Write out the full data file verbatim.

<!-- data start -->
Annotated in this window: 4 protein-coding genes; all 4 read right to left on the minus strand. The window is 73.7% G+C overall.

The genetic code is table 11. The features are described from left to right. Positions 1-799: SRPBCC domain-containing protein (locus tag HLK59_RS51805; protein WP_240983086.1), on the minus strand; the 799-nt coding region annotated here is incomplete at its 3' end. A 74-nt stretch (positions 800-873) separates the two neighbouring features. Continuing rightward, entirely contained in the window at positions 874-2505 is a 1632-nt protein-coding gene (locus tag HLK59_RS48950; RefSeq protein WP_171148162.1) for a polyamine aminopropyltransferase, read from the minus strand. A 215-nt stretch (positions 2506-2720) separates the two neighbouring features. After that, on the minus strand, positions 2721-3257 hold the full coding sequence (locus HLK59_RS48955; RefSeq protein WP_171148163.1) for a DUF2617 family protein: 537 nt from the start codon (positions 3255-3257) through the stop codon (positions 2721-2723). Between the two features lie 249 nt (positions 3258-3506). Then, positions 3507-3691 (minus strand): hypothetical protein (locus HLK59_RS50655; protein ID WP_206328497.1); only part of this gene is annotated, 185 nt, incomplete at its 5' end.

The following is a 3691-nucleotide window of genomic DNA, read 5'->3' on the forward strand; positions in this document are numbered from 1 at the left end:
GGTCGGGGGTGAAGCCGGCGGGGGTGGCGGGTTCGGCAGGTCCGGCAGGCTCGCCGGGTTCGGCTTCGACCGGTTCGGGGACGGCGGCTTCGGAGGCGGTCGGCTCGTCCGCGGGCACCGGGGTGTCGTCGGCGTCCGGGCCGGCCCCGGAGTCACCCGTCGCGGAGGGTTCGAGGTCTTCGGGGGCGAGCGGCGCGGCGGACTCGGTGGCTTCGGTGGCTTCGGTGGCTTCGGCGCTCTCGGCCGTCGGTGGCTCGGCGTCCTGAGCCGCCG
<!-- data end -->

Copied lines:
Annotated in this window: 4 protein-coding genes; all 4 read right to left on the minus strand. The window is 73.7% G+C overall.

The genetic code is table 11. The features are described from left to right. Positions 1-799: SRPBCC domain-containing protein (locus tag HLK59_RS51805; protein WP_240983086.1), on the minus strand; the 799-nt coding region annotated here is incomplete at its 3' end. A 74-nt stretch (positions 800-873) separates the two neighbouring features. Continuing rightward, entirely contained in the window at positions 874-2505 is a 1632-nt protein-coding gene (locus tag HLK59_RS48950; RefSeq protein WP_171148162.1) for a polyamine aminopropyltransferase, read from the minus strand. A 215-nt stretch (positions 2506-2720) separates the two neighbouring features. After that, on the minus strand, positions 2721-3257 hold the full coding sequence (locus HLK59_RS48955; RefSeq protein WP_171148163.1) for a DUF2617 family protein: 537 nt from the start codon (positions 3255-3257) through the stop codon (positions 2721-2723). Between the two features lie 249 nt (positions 3258-3506). Then, positions 3507-3691 (minus strand): hypothetical protein (locus HLK59_RS50655; protein ID WP_206328497.1); only part of this gene is annotated, 185 nt, incomplete at its 5' end.

The following is a 3691-nucleotide window of genomic DNA, read 5'->3' on the forward strand; positions in this document are numbered from 1 at the left end:
GGTCGGGGGTGAAGCCGGCGGGGGTGGCGGGTTCGGCAGGTCCGGCAGGCTCGCCGGGTTCGGCTTCGACCGGTTCGGGGACGGCGGCTTCGGAGGCGGTCGGCTCGTCCGCGGGCACCGGGGTGTCGTCGGCGTCCGGGCCGGCCCCGGAGTCACCCGTCGCGGAGGGTTCGAGGTCTTCGGGGGCGAGCGGCGCGGCGGACTCGGTGGCTTCGGTGGCTTCGGTGGCTTCGGCGCTCTCGGCCGTCGGTGGCTCGGCGTCCTGAGCCGCCG